We wanted to create and become leaders in a new vertical. a professor of marketing at Wharton." For instance. a low-end smartphone. not the price." he states.FM radio. caters specifically to the price-conscious segment with phones that cost as little as US$35. Nokia recently launched a smart phone priced below US$130 (with plans to go even lower) and Vodafone intends to begin selling a handset for US$16." states Vikas Jain. for example. director of Byond Tech. "If a price war was my approach. according to the Cellular Operators Association of India (COAI). it was a virgin market dominated by 'Tier A' brands. "When we entered this space. "More than 85% of handset sales in India are in the price range US$35-$75. But the big boys aren't too far behind. Gandhi's BY888 model. numbers the company attributes to better pricing." Solar Power. Micromax. camera. MP3. That's a big gap. established players offered phones with the six key features -. Samsung's Guru series. costs about US$100 whereas "any of Nokia's E-series phones with similar features will cost more than US$300". The increase in India's value-added tax has compelled players to further cut prices in some states." Jagmohan Singh Raju. Broadening your product line is not a price war. Now new players are offering similar products for US$25. "The real challenge here will be the innovation. and is developing phones that also function as . Pune (Maharashtra)-based Byond Tech derives as much as 75% of its sales from rural markets. they will feel the pinch. However." notes Sunil Dutt. offering phones that are priced at no more than US$300. 70% of our sales come from rural areas. it's not surprising that most brands old and new report a substantial percentage of sales from those regions." he says. offers a lower-priced device priced for non-urban markets that can also be used as a universal remote or a gaming device. "Earlier. Today. "Prices of phones fall quite rapidly anyway. but we want to draw the customer by highlighting the product. Bluetooth. video and expandable memory -. president of HP India's personal systems group. But price is exactly the kind of differentiation that Micromax's Jain tries hard to avoid. "There have been some Indian brands that function purely on a price play. Many emerging vendors are attracting rural customers like Menaria by keeping their devices affordable. which accounts for approximately 35% of its sales in India. With mobile penetration in rural areas doubling to 20% in 2009. "between the established players and the new ones there is still a 30% gap in the price on a feature-to-feature comparison. The fact that [multinational corporations] can offer cheaper models doesn't mean they are going to lower the prices of their other phones. I would address the 35% of the market segment where Nokia adds most of its customers with lower-priced handsets. points out that brands will not win additional market share purely based on the cost of their products. co-founder and business director of Micromax.62% market share and Samsung is second at 8%.for US$75 to $100. Mosquito Repellants and Other Value-Adds Industry observers believe value-added services might be the tipping point for attracting new handset customers in rural areas." says Shripal Gandhi. So even if the big players lower their prices.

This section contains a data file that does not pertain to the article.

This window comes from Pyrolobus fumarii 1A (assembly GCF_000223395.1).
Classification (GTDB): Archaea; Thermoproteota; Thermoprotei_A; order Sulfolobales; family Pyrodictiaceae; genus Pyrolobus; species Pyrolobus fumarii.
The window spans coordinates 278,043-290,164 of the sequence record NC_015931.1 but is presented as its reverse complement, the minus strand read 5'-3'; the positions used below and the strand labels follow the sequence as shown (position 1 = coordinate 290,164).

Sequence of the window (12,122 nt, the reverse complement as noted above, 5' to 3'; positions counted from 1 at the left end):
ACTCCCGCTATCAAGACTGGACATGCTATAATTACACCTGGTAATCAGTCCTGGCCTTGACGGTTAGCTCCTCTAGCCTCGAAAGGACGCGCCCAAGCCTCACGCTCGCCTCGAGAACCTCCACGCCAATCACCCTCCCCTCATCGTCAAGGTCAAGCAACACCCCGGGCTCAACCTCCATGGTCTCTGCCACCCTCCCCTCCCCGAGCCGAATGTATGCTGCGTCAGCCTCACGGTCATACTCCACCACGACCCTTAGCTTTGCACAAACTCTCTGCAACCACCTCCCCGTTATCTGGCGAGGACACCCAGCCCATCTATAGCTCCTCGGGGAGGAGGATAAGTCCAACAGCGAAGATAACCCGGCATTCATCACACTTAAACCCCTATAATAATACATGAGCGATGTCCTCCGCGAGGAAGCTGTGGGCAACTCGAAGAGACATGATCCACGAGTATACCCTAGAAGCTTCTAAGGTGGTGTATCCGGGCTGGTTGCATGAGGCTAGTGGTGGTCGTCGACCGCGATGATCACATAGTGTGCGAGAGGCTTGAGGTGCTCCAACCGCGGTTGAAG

" notes Sudhir Kumar. innovation cannot be restricted simply to the product. they are very interested.an 8-10% increase in spending over last year. Other features include multiple address books (for shared users). built-in flashlights (a lifesaver during frequent power outages). mobile service providers in India do not offer handsets as part of calling plans." Large sales volumes make it easier to negotiate with insurance providers. contains only dual-SIM phones. It has more awareness and customer trust and that is primarily why . larger displays. national sales manager for telecommunications at Intex Technologies.including traveling road shows that offer phone demonstrations.are the most effective way to raise brand awareness and build equity. "In rural areas. The intense competition among service providers has resulted in increasingly lower call rates and. according to Ranjit Yadav. barring one. with the changing demographics of the market for mobile phones. regional language interfaces and pictorially clear icons to simplify use for consumers who can't read or write well. Companies also must alter their traditional marketing methods. with features that would combat some of the barriers to bringing technology to consumers in rural areas and those at the bottom of the economic pyramid. "Our entire [product line]. Many brands are adopting regional language advertising and using below-the-line (BTL) sales promotions to break through advertising clutter and reach populations with little or no access to television or newspapers. The Indian market has been a unique learning ground for vendors of all sizes. but if it is available free of cost. "Nokia's USP [unique selling point] is simply that it has been in the market for the past 10 years. Samsung India will this year spend more than half its total marketing budget on BTL activities -. Nokia's Life Tools gives farmers crop prices and weather predictions for a nominal monthly fee. which also includes a "mobile prayer" feature that provides hymns and wallpapers for different religions. and expandable memory. And with Nokia not having dual-SIM models. based on] lowering call rates. people are not inclined to insure themselves. With the increased focus on regional and smaller markets. Samsung has launched the world's first solar-powered phone.mosquito repellants. Companies developed their product lines knowing that the phones would be used for a lot more than just talking. "We are developing a concept where. dust and dirt-resistant keypads. he can get insurance for the handset and for himself. Emerging vendors are also discovering that BTL promotions -. Additionally. unlike in the United States. Mobile devices came equipped with long battery life (as much as 30 days). "Customers keep the SIM for incoming calls constant [because in India they are not charged for those calls] and keep changing to the second SIM [for outgoing calls. the company is planning to bundle insurance services with handsets.which allow the use of two services in the same device -. Those two factors have made phones that can hold two subscriber identity module (SIM) cards -." However. there is not much competition there from them. performances by local singers and opportunities for face-to-face interaction with potential customers -.a major volume-generator for emerging vendors. the company's director of IT and telecommunications. once a person buys a handset. he adds." Jain states. loud audio and video players (because of noisy environments).